Getting a handle on the bullying problem in New Orleans schools is the job of Traig Varnado, LSU AgCenter 4-H youth development agent.
Varnado held a three-day training session recently for students at Fannie C. Williams School in New Orleans East to help address the growing problem at the school.
Students at the school spent more than an hour listening to what bullying entails and why it is important to keep it out of the school.
“We let the youth know that bullying involves three components – the bully, the victim and the bystander,” Varnado said.
The students seemed shocked to find out what bullying is and that some of them were guilty of creating the problem, he said.
“When some of the students realized the problems they had been causing as a result of their behavior, they just broke down and cried,” Yolande Thurman, a language arts teacher, said.
In the school, where discipline is a constant problem, the students sometimes think it’s OK to “rib” or give their fellow students a hard time, Thurman said.
“This program is designed to help avoid having antagonized students here at the school who feel threatened and stressed about coming to school because they are being bullied verbally and physically by other students,” said Jacqueline Edmond, guidance counselor.
“There is no age limit, from pre-K all the way to eighth grade,” she said. “It is a chronic problem here at the school, and we’re trying to address it early.”
“I didn’t think what I was doing was causing a problem. I was just having fun,” said one eighth-grade student.
Another student admitted to being a bully and said he really doesn’t know why.
“I really just mess with everybody. I think maybe I do it because of something that happened in my childhood, but I really don’t know,” he said.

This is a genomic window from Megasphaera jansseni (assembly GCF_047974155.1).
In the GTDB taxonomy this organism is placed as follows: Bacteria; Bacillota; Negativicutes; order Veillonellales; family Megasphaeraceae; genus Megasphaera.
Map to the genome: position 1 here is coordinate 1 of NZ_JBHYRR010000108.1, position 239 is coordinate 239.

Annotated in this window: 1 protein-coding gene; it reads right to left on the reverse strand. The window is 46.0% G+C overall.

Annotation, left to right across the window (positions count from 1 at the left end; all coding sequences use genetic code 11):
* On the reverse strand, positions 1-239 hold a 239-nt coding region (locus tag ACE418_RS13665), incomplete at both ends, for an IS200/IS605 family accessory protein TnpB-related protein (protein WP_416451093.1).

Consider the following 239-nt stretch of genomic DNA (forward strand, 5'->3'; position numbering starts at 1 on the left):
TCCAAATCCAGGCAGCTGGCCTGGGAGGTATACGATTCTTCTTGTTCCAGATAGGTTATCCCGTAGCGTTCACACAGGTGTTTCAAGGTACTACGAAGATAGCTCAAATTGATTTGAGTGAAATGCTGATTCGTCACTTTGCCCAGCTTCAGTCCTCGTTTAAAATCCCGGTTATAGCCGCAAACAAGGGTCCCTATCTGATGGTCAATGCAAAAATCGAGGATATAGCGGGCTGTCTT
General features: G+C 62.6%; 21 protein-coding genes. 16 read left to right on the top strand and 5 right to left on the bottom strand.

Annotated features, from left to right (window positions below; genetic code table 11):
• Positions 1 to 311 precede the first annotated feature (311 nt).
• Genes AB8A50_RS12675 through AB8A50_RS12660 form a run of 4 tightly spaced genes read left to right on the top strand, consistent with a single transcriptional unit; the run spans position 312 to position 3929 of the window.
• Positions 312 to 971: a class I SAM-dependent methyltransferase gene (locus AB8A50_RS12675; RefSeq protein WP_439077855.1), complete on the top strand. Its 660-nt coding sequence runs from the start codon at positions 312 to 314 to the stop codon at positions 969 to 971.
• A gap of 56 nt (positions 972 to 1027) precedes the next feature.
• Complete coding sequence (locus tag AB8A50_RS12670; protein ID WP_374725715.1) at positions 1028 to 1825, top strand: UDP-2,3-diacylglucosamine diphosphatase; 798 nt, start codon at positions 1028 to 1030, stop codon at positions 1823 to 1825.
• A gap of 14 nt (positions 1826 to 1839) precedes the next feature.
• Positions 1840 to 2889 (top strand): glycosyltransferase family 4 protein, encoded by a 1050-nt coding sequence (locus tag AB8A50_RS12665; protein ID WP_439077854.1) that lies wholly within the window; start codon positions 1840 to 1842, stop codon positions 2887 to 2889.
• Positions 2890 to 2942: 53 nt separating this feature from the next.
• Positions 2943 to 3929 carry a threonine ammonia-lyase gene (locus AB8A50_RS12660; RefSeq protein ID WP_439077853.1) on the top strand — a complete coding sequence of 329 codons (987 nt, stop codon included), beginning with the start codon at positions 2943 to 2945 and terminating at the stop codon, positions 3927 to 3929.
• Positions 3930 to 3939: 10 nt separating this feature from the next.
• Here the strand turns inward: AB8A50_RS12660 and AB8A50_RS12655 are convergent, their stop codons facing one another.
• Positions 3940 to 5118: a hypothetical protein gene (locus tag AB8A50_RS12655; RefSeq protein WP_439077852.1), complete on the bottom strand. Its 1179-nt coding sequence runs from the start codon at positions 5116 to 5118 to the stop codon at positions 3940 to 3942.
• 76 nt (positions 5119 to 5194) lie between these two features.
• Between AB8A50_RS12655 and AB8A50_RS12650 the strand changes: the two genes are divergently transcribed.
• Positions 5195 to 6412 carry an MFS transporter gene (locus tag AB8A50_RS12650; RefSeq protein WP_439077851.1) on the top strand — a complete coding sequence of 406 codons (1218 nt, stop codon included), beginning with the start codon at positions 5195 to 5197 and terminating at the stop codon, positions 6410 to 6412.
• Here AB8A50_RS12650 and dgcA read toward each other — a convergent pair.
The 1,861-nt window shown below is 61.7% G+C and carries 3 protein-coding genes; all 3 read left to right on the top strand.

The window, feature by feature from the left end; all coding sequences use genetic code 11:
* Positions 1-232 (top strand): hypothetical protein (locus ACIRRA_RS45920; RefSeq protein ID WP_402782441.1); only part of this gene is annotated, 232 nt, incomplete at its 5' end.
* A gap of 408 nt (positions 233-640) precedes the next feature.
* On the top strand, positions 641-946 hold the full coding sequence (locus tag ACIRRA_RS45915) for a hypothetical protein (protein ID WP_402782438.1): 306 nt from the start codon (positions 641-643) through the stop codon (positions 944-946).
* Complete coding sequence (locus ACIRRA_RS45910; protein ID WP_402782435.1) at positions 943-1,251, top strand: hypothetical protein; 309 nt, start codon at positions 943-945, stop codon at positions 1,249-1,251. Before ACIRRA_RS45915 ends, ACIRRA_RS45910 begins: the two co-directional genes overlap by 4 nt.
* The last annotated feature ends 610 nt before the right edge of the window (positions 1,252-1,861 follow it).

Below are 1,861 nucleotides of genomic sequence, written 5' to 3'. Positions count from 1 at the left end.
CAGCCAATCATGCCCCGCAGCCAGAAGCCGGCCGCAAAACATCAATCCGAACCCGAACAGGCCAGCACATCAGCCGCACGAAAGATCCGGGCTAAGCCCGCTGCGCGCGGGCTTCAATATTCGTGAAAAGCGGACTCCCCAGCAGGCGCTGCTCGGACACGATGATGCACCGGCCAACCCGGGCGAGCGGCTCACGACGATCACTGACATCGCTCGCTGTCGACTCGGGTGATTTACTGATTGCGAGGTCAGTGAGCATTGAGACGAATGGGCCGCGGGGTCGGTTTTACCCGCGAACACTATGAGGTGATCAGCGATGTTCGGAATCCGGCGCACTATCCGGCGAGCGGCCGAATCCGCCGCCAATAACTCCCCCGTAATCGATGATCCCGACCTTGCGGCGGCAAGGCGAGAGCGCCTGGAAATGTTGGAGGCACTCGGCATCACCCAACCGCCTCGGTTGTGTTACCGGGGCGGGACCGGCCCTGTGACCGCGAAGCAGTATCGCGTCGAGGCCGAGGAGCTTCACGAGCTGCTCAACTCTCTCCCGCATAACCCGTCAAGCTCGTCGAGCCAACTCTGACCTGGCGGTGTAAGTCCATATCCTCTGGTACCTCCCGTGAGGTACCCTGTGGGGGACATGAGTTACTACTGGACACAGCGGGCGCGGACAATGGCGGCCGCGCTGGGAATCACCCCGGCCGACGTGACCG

Varnado said the program begins by allowing the students to hear the Mark Willis song “Don’t Laugh at Me” to show the students that they don’t have to be the same to be OK.
From that point, the program allows the students to see the damage they are doing when they bully. He said he hopes this will cause a change in their behavior.
“One of the activities we do involves a student who pretends to be new to the school. The student holds a paper heart up before the class, and as the students say mean things, this student folds the heart until it’s a small piece of paper,” Varnado said. “Then as the students begin to say nice things, the student unfolds the paper heart.”
Even though the heart is back to its original shape, the students can see the damage that was done.
Some of the students didn’t consider themselves bullies but did admit they are sometimes guilty.
“I don’t physically bully anybody, but if they make me mad, I will talk about them,” an eighth- grade student said. “I don’t get physical because I know that there is such a thing called karma, and what goes around will come around.”
Not only at this school, but bullying has become a national problem with schools scrambling to alleviate the problem before it becomes serious, Varnado said.
Statistics show that every seven minutes a child is bullied on a schoolyard, with 77 percent of these students being bullied either emotionally, verbally or physically.Johnny Morgan